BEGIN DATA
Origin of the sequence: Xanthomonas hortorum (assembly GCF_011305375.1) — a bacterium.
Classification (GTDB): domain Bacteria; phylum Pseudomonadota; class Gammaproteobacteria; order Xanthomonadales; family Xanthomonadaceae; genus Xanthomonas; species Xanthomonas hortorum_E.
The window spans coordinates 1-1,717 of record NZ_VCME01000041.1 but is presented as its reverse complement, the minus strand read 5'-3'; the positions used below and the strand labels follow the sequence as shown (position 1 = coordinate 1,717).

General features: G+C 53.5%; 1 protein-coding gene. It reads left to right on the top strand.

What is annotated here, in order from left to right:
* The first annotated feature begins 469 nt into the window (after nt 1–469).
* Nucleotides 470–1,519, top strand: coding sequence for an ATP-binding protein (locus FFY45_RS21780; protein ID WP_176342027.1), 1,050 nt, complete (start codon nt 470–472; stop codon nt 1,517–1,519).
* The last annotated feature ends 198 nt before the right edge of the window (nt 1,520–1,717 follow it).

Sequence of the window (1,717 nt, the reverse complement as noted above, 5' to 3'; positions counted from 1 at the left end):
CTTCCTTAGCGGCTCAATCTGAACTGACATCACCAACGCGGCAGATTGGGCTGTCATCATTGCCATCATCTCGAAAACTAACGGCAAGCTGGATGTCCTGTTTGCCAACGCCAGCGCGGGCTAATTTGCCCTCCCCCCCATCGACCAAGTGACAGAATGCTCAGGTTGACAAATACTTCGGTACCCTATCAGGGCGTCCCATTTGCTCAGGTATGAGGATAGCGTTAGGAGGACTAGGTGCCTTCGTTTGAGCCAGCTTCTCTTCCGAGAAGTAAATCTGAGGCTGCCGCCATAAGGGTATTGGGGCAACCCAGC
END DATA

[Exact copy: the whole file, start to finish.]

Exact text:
Origin of the sequence: Xanthomonas hortorum (assembly GCF_011305375.1) — a bacterium.
Classification (GTDB): domain Bacteria; phylum Pseudomonadota; class Gammaproteobacteria; order Xanthomonadales; family Xanthomonadaceae; genus Xanthomonas; species Xanthomonas hortorum_E.
The window spans coordinates 1-1,717 of record NZ_VCME01000041.1 but is presented as its reverse complement, the minus strand read 5'-3'; the positions used below and the strand labels follow the sequence as shown (position 1 = coordinate 1,717).

General features: G+C 53.5%; 1 protein-coding gene. It reads left to right on the top strand.

What is annotated here, in order from left to right:
* The first annotated feature begins 469 nt into the window (after nt 1–469).
* Nucleotides 470–1,519, top strand: coding sequence for an ATP-binding protein (locus FFY45_RS21780; protein ID WP_176342027.1), 1,050 nt, complete (start codon nt 470–472; stop codon nt 1,517–1,519).
* The last annotated feature ends 198 nt before the right edge of the window (nt 1,520–1,717 follow it).

Sequence of the window (1,717 nt, the reverse complement as noted above, 5' to 3'; positions counted from 1 at the left end):
CTTCCTTAGCGGCTCAATCTGAACTGACATCACCAACGCGGCAGATTGGGCTGTCATCATTGCCATCATCTCGAAAACTAACGGCAAGCTGGATGTCCTGTTTGCCAACGCCAGCGCGGGCTAATTTGCCCTCCCCCCCATCGACCAAGTGACAGAATGCTCAGGTTGACAAATACTTCGGTACCCTATCAGGGCGTCCCATTTGCTCAGGTATGAGGATAGCGTTAGGAGGACTAGGTGCCTTCGTTTGAGCCAGCTTCTCTTCCGAGAAGTAAATCTGAGGCTGCCGCCATAAGGGTATTGGGGCAACCCAGC